Political news

WASHINGTON — Nearly 40 percent of all the spending on transportation infrastructure in Maine, including roads, bridges and airports, comes from the federal government.

In July Congress extended authorization for transportation programs, but it's scheduled to run out at the end of this month. And there may need to be yet another short-term fix.

Last summer, after the House stood in the way of a three-year spending bill, Congress passed a short-term measure to fund transportation programs through December. The Senate reluctantly went along.

AUGUSTA, Maine — Maine Secretary of State Matthew Dunlap wants residents to familiarize themselves with the state's upcoming public referendums, including one about campaign finance laws.

Dunlap says the state is providing the Maine Citizens Guide to the Referendum Election on its website. The guide is prepared by Dunlap's office in collaboration with the attorney general's office, state treasurer and the Office of Fiscal and Program Review.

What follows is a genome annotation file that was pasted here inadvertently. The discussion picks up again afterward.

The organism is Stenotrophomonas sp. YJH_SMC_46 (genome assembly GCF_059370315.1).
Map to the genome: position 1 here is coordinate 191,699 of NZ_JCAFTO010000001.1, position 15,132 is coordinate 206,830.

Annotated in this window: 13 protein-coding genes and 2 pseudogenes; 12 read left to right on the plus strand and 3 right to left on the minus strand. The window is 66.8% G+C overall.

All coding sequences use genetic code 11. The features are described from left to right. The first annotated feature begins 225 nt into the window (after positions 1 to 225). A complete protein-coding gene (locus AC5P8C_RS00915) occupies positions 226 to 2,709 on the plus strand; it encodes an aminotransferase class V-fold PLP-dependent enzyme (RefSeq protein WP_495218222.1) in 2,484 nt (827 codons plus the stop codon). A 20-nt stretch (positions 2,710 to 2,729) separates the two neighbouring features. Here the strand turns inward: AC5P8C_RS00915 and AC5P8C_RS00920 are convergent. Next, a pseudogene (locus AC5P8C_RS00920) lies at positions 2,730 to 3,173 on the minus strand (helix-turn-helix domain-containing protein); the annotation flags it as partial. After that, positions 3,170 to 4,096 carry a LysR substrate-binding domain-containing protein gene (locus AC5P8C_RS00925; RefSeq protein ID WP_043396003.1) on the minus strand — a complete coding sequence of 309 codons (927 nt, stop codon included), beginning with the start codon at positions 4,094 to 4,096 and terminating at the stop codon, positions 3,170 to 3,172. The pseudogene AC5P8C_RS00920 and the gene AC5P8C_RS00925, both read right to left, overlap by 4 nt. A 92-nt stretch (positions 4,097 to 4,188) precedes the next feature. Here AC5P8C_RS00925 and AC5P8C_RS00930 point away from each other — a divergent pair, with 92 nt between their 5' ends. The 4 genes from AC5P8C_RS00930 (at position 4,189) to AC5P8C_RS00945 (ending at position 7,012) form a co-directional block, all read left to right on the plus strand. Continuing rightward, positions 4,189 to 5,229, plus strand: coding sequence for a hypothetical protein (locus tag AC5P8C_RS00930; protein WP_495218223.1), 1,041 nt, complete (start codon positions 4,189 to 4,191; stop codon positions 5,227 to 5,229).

AUGUSTA, Maine — The ballot in 2016 could turn out to be one of the busiest ever if new gambling questions are approved by the secretary of state's office.

Two separate efforts are underway to begin the signature gathering process to establish a casino in York County and a racino, or slot machine parlor and harness racing track, somewhere in southern Maine.

Both efforts are designed to compete with a developing gaming industry in Massachusetts.

WASHINGTON - Maine 2nd District Rep. Bruce Poliquin, who serves on the House Financial Services Committee, is proposing to strengthen pending legislation to reform the Export-Import Bank.

Poliquin, a Republican, says while the proposals now before Congress are a start, they don't go far enough.
"I've requested that additional reforms be included in his legislation including replacing senior management at the bank," he said.

AUGUSTA, Maine — Gov. Paul LePage apparently violated the law by keeping secret until this week his creation of a special panel to review the Maine Human Rights Commission.

The Portland Press Herald reports that LePage created the panel through an April 21 executive order but failed to notify the Legislative Council and Legislative Reference Library.